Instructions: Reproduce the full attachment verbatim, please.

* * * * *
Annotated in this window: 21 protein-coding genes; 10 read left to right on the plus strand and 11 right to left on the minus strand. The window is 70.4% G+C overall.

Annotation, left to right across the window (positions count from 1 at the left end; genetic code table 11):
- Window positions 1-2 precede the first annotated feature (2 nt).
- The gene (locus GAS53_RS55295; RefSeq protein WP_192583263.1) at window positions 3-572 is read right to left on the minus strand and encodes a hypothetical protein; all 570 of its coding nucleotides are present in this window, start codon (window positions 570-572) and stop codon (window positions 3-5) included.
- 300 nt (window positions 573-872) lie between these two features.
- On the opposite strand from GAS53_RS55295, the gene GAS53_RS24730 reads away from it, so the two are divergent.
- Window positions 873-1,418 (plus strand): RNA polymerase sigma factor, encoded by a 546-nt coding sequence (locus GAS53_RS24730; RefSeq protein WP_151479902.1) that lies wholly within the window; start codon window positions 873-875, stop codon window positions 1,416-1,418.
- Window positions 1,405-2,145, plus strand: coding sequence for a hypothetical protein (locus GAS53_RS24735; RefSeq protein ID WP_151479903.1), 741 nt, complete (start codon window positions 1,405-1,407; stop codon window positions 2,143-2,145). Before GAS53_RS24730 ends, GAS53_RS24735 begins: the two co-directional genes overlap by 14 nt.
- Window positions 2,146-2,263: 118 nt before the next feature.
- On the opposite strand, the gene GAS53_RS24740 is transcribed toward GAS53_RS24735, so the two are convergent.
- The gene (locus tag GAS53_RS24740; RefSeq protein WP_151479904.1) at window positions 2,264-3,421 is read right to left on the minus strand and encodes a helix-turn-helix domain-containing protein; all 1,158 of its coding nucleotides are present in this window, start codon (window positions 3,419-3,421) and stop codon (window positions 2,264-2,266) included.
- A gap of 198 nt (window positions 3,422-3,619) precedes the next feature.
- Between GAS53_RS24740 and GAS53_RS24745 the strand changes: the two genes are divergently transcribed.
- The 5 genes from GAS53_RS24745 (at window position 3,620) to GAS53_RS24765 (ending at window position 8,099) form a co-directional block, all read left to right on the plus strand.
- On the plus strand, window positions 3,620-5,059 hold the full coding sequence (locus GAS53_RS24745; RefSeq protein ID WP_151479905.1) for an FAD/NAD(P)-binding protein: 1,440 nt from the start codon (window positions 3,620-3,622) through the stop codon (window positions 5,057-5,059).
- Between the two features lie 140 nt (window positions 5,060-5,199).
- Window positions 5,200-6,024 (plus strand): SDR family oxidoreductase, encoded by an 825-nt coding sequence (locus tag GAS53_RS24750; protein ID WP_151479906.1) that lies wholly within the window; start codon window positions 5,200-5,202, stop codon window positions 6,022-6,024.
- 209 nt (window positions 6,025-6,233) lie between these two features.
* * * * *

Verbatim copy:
Annotated in this window: 21 protein-coding genes; 10 read left to right on the plus strand and 11 right to left on the minus strand. The window is 70.4% G+C overall.

Annotation, left to right across the window (positions count from 1 at the left end; genetic code table 11):
- Window positions 1-2 precede the first annotated feature (2 nt).
- The gene (locus GAS53_RS55295; RefSeq protein WP_192583263.1) at window positions 3-572 is read right to left on the minus strand and encodes a hypothetical protein; all 570 of its coding nucleotides are present in this window, start codon (window positions 570-572) and stop codon (window positions 3-5) included.
- 300 nt (window positions 573-872) lie between these two features.
- On the opposite strand from GAS53_RS55295, the gene GAS53_RS24730 reads away from it, so the two are divergent.
- Window positions 873-1,418 (plus strand): RNA polymerase sigma factor, encoded by a 546-nt coding sequence (locus GAS53_RS24730; RefSeq protein WP_151479902.1) that lies wholly within the window; start codon window positions 873-875, stop codon window positions 1,416-1,418.
- Window positions 1,405-2,145, plus strand: coding sequence for a hypothetical protein (locus GAS53_RS24735; RefSeq protein ID WP_151479903.1), 741 nt, complete (start codon window positions 1,405-1,407; stop codon window positions 2,143-2,145). Before GAS53_RS24730 ends, GAS53_RS24735 begins: the two co-directional genes overlap by 14 nt.
- Window positions 2,146-2,263: 118 nt before the next feature.
- On the opposite strand, the gene GAS53_RS24740 is transcribed toward GAS53_RS24735, so the two are convergent.
- The gene (locus tag GAS53_RS24740; RefSeq protein WP_151479904.1) at window positions 2,264-3,421 is read right to left on the minus strand and encodes a helix-turn-helix domain-containing protein; all 1,158 of its coding nucleotides are present in this window, start codon (window positions 3,419-3,421) and stop codon (window positions 2,264-2,266) included.
- A gap of 198 nt (window positions 3,422-3,619) precedes the next feature.
- Between GAS53_RS24740 and GAS53_RS24745 the strand changes: the two genes are divergently transcribed.
- The 5 genes from GAS53_RS24745 (at window position 3,620) to GAS53_RS24765 (ending at window position 8,099) form a co-directional block, all read left to right on the plus strand.
- On the plus strand, window positions 3,620-5,059 hold the full coding sequence (locus GAS53_RS24745; RefSeq protein ID WP_151479905.1) for an FAD/NAD(P)-binding protein: 1,440 nt from the start codon (window positions 3,620-3,622) through the stop codon (window positions 5,057-5,059).
- Between the two features lie 140 nt (window positions 5,060-5,199).
- Window positions 5,200-6,024 (plus strand): SDR family oxidoreductase, encoded by an 825-nt coding sequence (locus tag GAS53_RS24750; protein ID WP_151479906.1) that lies wholly within the window; start codon window positions 5,200-5,202, stop codon window positions 6,022-6,024.
- 209 nt (window positions 6,025-6,233) lie between these two features.